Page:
“There is a very conscious desire that people feel that this opportunity is for everyone,” said Will Tanner, who was deputy head of policy at 10 Downing Street under former Prime Minister Theresa May. “This isn’t just an official ceremony behind closed doors, it’s for everyone to be a part of and enjoy.”
The public gets several chances to see the royal family walking behind the queen’s coffin.
The first will be with a short procession from Westminster Hall to Westminster Abbey for the funeral. After the service, the coffin will be moved in a 45-minute procession from the church to Wellington Arch on the corner of Hyde Park, where it will be transferred to a hearse for the 40-mile drive to Windsor Castle, west of London.
There will also be a third procession in Windsor – a half hour walk from the car to St George’s Chapel where she will be buried.
Each time, King Charles III and Princes William and Harry, as well as other senior members of the British Royal Family, will carry the Queen’s casket behind a 123-year-old horse-drawn carriage dating from the reign of Queen Victoria.
“Security and ceremony are not happy bedfellows,” Bob Broadhurst – the top police commander at Prince William and Catherine’s wedding and ahead of the 2012 London Olympics – told reporters this week.
“You have to manage security in a way that fits the dignity of the occasion, but without putting anyone at greater risk than necessary,” he said.
British officials said their approach to security was different from the US approach.
“The American model is you put them in a bubble, a safe bubble, where no one can get close, you put them in armored vehicles,” Broadhurst said.
The royal family will step out, he said. “And that crowd of how many millions of people who will be on the streets has not been searched and cannot be searched. It’s absolutely terrifying. Everyone will be on their guard.”
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Darroch, who is also a former British national security adviser, said the British could be a bit more open than the Americans, in part because of the vastly different gun cultures in the UK and the United States.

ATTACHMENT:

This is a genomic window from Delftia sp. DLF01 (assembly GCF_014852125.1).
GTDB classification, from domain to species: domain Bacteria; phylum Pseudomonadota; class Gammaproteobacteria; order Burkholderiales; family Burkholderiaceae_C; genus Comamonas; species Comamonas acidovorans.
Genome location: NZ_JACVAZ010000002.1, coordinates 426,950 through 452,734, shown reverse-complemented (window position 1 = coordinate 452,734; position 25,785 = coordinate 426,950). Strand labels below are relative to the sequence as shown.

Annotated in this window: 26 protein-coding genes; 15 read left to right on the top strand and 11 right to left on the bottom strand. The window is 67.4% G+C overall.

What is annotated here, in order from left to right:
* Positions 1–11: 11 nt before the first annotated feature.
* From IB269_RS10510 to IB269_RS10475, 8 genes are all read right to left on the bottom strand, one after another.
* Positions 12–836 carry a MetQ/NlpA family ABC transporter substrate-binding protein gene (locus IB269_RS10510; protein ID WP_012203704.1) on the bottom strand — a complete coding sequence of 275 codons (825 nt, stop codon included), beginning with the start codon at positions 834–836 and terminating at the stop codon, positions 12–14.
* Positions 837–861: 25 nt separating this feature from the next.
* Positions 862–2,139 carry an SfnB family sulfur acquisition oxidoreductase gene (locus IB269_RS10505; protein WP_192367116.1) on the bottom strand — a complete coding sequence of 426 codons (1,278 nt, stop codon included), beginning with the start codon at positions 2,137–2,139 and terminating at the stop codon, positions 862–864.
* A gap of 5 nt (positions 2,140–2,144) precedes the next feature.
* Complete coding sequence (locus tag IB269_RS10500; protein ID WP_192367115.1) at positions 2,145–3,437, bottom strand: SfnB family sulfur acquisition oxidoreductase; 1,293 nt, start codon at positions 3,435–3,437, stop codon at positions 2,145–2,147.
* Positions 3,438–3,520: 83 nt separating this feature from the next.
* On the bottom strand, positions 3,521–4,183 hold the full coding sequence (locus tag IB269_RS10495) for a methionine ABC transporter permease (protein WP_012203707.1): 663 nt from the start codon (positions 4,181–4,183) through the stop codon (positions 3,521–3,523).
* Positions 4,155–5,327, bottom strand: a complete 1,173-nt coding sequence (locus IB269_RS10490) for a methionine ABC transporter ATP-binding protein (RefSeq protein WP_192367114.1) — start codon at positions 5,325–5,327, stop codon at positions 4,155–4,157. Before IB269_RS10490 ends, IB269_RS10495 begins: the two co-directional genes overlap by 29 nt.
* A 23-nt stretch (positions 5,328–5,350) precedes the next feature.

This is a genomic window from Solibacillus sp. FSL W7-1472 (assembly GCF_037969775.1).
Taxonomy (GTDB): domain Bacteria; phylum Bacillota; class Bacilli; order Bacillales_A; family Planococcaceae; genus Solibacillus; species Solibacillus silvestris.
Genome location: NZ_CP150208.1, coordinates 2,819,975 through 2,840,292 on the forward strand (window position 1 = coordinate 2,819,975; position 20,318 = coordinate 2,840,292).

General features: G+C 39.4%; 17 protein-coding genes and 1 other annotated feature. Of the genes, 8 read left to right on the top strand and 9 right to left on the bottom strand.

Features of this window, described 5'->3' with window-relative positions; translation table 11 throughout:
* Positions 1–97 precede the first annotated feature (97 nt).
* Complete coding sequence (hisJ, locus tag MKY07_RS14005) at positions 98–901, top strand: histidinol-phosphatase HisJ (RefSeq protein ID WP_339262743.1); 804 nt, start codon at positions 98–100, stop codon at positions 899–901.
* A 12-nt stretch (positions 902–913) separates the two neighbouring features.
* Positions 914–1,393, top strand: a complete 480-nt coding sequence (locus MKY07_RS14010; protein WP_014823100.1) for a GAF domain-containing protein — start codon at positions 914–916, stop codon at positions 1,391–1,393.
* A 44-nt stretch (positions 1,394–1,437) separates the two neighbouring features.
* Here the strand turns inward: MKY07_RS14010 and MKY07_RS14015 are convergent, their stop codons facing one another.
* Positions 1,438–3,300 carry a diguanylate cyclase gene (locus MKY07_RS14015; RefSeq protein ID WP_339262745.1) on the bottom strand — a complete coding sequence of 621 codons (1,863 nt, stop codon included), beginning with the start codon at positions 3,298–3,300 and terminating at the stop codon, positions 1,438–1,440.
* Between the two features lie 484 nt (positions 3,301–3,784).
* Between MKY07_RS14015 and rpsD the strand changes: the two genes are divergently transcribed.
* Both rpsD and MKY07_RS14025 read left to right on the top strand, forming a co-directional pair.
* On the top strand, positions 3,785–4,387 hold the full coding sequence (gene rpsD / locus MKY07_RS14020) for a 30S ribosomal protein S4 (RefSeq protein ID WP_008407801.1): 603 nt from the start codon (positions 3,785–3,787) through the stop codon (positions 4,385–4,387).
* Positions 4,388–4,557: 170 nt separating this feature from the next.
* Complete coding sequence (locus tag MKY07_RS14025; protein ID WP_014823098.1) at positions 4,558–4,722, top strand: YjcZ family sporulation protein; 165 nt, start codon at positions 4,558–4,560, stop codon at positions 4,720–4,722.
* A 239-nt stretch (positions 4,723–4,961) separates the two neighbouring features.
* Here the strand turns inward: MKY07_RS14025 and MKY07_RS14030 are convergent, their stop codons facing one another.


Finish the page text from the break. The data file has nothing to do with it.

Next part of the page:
“Your security approach starts with the fact that so many Americans seem to carry guns,” he said. “It’s almost impossible to get a gun in this country. It makes a huge difference.”
He noted that there are still plenty of threats and ways to wreak havoc and violence. For example, Lord Mountbatten, the great-uncle of King Charles III, was killed by a bomb planted by the Irish Republican Army in 1979.
Most British police do not carry weapons, but specialist armed units will be on hand on Monday.
Several officials said it is important for the royal family to remain physically close to the public at a time when an increasing number of people, especially younger generations, view the monarchy as an irrelevant relic.
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“They are essentially paid by the taxpayer,” Darroch said. “If they were locked up behind bulletproof glass, people wouldn’t like it and it would hurt their popularity. They have to be reachable.”
The cost of the Queen’s funeral security operation is staggering and involves so many different agencies that there is no reliable count. But officials said the cost was far greater than anything else they’ve ever undertaken.
Security costs when Queen Elizabeth’s mother died in 2002 exceeded $5 million. Security cost more than $7 million for Prince William and Kate Middleton’s 2011 wedding. But those events were relatively small in scope and didn’t involve dozens of world leaders. The funeral of Prince Philip, the Queen’s husband, took place last year within the constraints of a coronavirus lockdown.
Particularly among those who are not fans of the monarchy, there has been some doubt about the taxpayer’s bill as the royal family is wealthy and many Britons suffer economically from high inflation and rising energy bills.
Some people have expressed annoyance at traffic disruptions and school and store closures across the country. At least three Premier League football matches have been postponed because not enough agents will be available to provide security at those events.
But most of the people interviewed said the cost was worth it.
“I guarantee the vast majority of the British people will want this to be an impressive and flawless event with the eyes of the world on London,” said Darroch. “They won’t be the least bit interested in what it costs — curious maybe, but not resentful.”
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Paul Daniels, 63, who drives an electric version of the iconic black cabs, said he doesn’t care what the cost is – and the country will get billions more back in future tourism.
“Everyone around the world will watch, and many will want to spend their holidays here after what they’ve seen,” he said. “But it’s not just the tourist money. She deserved a good goodbye and seeing it makes us all feel good. There’s nothing like a British royal funeral. The precision! The pageantry!”